The choice at the checkout: quantifying demand across payment instruments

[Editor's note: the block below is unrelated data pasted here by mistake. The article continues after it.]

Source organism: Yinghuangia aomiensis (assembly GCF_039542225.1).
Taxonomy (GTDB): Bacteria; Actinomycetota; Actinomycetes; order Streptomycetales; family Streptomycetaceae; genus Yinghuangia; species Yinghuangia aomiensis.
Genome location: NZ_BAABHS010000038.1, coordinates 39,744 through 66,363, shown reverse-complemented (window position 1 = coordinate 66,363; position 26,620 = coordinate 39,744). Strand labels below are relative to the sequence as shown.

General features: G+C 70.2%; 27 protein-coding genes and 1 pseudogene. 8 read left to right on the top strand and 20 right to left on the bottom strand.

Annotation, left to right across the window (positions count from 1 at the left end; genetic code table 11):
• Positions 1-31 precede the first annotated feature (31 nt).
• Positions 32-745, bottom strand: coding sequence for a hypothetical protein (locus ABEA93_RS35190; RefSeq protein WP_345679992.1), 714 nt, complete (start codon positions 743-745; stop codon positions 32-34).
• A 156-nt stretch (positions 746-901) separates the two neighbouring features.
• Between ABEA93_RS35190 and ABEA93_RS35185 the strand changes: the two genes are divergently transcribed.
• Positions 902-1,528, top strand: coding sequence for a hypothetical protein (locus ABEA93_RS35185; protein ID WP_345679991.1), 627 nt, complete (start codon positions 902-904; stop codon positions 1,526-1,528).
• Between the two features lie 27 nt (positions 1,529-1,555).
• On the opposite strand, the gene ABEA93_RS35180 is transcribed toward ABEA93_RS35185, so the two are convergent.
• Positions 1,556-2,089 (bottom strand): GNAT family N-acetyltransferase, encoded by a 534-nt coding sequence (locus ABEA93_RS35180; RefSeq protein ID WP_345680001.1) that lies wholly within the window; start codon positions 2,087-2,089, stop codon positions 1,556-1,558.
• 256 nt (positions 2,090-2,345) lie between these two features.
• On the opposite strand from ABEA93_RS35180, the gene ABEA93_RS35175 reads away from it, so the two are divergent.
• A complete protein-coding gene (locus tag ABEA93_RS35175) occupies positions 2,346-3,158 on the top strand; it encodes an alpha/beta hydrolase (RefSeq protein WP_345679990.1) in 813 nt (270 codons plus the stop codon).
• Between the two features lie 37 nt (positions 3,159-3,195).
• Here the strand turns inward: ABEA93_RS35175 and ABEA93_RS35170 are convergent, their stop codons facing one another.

Dramatic changes have occurred in the U.S. payment system over the past two decades, most notably an explosion in electronic card-based payments. Not surprisingly, this shift has been accompanied by a series of policy debates, all of which hinge critically on understanding consumer behavior at the point of sale. Using a new nationally representative survey, we transform consumers' responses to open-ended questions on reasons for using debit cards to estimate a characteristics-based discrete-choice demand model that includes debit cards, cash, checks, and credit cards. Market shares computed using this model line up well with aggregate shares from other sources. The estimates are used to conduct several counterfactual experiments that predict consumer responses to alternative payment choices. We find that consumers respond strongly to elapsed time at the checkout counter and to whether the payment instrument draws from debt or liquidity. In addition, substitution patterns vary substantially with demographics. New "contactless" payment methods designed to replace debit cards are predicted to draw market share from cash, checks, and credit, in that order. Finally, although we find an effect of cohort on payment technology adoption, this effect is unlikely to diminish substantially over a 10-year horizon.
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